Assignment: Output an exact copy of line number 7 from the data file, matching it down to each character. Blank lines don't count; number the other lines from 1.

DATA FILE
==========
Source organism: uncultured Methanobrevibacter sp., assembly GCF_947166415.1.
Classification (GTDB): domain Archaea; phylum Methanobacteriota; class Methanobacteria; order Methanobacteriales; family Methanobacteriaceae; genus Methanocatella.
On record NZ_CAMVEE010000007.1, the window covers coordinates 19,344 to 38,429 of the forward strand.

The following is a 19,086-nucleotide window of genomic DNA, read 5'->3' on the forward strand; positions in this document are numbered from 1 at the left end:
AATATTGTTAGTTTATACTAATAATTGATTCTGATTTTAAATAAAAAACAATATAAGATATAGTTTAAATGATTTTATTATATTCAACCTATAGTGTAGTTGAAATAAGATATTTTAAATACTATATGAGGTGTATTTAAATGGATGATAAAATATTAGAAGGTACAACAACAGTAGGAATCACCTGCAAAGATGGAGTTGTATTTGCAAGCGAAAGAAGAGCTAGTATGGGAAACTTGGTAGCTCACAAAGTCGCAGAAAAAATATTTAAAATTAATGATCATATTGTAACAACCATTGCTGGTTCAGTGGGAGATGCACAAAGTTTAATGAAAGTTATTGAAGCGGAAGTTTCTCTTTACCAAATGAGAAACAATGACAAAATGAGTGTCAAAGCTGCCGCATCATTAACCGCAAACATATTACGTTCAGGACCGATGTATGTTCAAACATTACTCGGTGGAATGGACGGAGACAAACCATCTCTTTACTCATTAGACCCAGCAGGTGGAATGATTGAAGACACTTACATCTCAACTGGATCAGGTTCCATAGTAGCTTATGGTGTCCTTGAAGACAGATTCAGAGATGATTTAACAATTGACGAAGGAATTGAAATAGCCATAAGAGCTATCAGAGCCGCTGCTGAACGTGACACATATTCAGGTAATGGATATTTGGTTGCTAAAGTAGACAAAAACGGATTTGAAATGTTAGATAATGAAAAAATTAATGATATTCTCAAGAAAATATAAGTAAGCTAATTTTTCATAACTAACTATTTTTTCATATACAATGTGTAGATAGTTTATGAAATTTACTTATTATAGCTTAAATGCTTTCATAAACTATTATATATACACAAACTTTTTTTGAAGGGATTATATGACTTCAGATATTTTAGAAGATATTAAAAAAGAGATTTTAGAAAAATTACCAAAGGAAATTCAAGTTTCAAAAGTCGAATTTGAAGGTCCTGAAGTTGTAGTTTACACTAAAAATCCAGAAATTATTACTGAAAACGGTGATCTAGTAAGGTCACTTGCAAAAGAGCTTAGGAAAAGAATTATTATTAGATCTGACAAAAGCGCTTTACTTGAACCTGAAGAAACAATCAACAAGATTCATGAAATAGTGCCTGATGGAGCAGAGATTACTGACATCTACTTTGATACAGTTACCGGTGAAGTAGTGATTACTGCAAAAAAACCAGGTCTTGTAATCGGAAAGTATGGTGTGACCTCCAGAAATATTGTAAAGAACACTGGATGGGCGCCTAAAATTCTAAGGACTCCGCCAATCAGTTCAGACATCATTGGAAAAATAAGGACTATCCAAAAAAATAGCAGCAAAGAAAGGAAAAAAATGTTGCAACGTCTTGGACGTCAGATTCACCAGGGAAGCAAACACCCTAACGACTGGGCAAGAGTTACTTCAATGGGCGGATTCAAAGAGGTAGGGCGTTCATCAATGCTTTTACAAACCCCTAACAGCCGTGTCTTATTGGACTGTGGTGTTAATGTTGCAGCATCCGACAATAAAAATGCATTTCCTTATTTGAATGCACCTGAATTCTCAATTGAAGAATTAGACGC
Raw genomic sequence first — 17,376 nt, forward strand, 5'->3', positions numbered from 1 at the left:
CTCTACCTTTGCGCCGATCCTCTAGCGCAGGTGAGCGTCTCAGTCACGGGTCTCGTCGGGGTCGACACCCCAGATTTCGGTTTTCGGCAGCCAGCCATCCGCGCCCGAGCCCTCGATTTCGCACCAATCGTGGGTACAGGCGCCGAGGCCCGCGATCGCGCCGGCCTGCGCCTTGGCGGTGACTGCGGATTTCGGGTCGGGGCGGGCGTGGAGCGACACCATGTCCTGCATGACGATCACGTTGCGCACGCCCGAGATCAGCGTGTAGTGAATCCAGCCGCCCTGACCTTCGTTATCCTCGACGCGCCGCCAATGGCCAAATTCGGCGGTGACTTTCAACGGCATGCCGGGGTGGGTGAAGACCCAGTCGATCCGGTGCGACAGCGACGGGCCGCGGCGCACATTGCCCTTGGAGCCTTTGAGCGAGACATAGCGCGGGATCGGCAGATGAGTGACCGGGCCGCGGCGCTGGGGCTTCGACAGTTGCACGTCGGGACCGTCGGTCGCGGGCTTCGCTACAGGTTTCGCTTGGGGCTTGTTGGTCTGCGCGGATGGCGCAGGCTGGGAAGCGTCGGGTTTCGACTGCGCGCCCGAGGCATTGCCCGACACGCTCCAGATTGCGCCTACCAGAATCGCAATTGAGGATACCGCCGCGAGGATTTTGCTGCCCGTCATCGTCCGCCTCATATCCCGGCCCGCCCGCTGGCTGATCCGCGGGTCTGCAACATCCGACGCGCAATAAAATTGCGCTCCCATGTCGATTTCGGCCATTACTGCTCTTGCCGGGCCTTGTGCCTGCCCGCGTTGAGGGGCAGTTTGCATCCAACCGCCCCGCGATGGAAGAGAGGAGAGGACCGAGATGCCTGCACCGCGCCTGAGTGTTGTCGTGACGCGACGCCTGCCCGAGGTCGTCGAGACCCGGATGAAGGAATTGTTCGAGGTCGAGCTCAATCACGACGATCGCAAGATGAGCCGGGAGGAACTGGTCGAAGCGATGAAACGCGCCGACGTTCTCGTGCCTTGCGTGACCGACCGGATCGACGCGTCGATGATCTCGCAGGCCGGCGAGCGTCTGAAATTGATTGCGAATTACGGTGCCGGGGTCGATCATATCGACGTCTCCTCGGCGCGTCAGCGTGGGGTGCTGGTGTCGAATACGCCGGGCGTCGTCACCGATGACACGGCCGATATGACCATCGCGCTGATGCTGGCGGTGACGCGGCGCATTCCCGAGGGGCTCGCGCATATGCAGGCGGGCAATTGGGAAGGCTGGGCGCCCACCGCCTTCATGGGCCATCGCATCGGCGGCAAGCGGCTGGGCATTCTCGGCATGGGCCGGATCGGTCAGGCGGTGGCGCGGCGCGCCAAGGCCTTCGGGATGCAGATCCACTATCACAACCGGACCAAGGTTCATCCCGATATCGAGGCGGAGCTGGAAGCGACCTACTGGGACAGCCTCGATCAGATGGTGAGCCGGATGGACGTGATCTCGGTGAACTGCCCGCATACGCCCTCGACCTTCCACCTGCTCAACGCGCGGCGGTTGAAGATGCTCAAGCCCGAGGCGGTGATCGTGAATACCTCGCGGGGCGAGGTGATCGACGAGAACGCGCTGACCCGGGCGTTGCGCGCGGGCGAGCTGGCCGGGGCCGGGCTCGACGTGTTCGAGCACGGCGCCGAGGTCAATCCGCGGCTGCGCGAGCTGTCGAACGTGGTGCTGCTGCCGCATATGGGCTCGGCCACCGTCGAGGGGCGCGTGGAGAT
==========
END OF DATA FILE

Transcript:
CTCTACCTTTGCGCCGATCCTCTAGCGCAGGTGAGCGTCTCAGTCACGGGTCTCGTCGGGGTCGACACCCCAGATTTCGGTTTTCGGCAGCCAGCCATCCGCGCCCGAGCCCTCGATTTCGCACCAATCGTGGGTACAGGCGCCGAGGCCCGCGATCGCGCCGGCCTGCGCCTTGGCGGTGACTGCGGATTTCGGGTCGGGGCGGGCGTGGAGCGACACCATGTCCTGCATGACGATCACGTTGCGCACGCCCGAGATCAGCGTGTAGTGAATCCAGCCGCCCTGACCTTCGTTATCCTCGACGCGCCGCCAATGGCCAAATTCGGCGGTGACTTTCAACGGCATGCCGGGGTGGGTGAAGACCCAGTCGATCCGGTGCGACAGCGACGGGCCGCGGCGCACATTGCCCTTGGAGCCTTTGAGCGAGACATAGCGCGGGATCGGCAGATGAGTGACCGGGCCGCGGCGCTGGGGCTTCGACAGTTGCACGTCGGGACCGTCGGTCGCGGGCTTCGCTACAGGTTTCGCTTGGGGCTTGTTGGTCTGCGCGGATGGCGCAGGCTGGGAAGCGTCGGGTTTCGACTGCGCGCCCGAGGCATTGCCCGACACGCTCCAGATTGCGCCTACCAGAATCGCAATTGAGGATACCGCCGCGAGGATTTTGCTGCCCGTCATCGTCCGCCTCATATCCCGGCCCGCCCGCTGGCTGATCCGCGGGTCTGCAACATCCGACGCGCAATAAAATTGCGCTCCCATGTCGATTTCGGCCATTACTGCTCTTGCCGGGCCTTGTGCCTGCCCGCGTTGAGGGGCAGTTTGCATCCAACCGCCCCGCGATGGAAGAGAGGAGAGGACCGAGATGCCTGCACCGCGCCTGAGTGTTGTCGTGACGCGACGCCTGCCCGAGGTCGTCGAGACCCGGATGAAGGAATTGTTCGAGGTCGAGCTCAATCACGACGATCGCAAGATGAGCCGGGAGGAACTGGTCGAAGCGATGAAACGCGCCGACGTTCTCGTGCCTTGCGTGACCGACCGGATCGACGCGTCGATGATCTCGCAGGCCGGCGAGCGTCTGAAATTGATTGCGAATTACGGTGCCGGGGTCGATCATATCGACGTCTCCTCGGCGCGTCAGCGTGGGGTGCTGGTGTCGAATACGCCGGGCGTCGTCACCGATGACACGGCCGATATGACCATCGCGCTGATGCTGGCGGTGACGCGGCGCATTCCCGAGGGGCTCGCGCATATGCAGGCGGGCAATTGGGAAGGCTGGGCGCCCACCGCCTTCATGGGCCATCGCATCGGCGGCAAGCGGCTGGGCATTCTCGGCATGGGCCGGATCGGTCAGGCGGTGGCGCGGCGCGCCAAGGCCTTCGGGATGCAGATCCACTATCACAACCGGACCAAGGTTCATCCCGATATCGAGGCGGAGCTGGAAGCGACCTACTGGGACAGCCTCGATCAGATGGTGAGCCGGATGGACGTGATCTCGGTGAACTGCCCGCATACGCCCTCGACCTTCCACCTGCTCAACGCGCGGCGGTTGAAGATGCTCAAGCCCGAGGCGGTGATCGTGAATACCTCGCGGGGCGAGGTGATCGACGAGAACGCGCTGACCCGGGCGTTGCGCGCGGGCGAGCTGGCCGGGGCCGGGCTCGACGTGTTCGAGCACGGCGCCGAGGTCAATCCGCGGCTGCGCGAGCTGTCGAACGTGGTGCTGCTGCCGCATATGGGCTCGGCCACCGTCGAGGGGCGCGTGGAGAT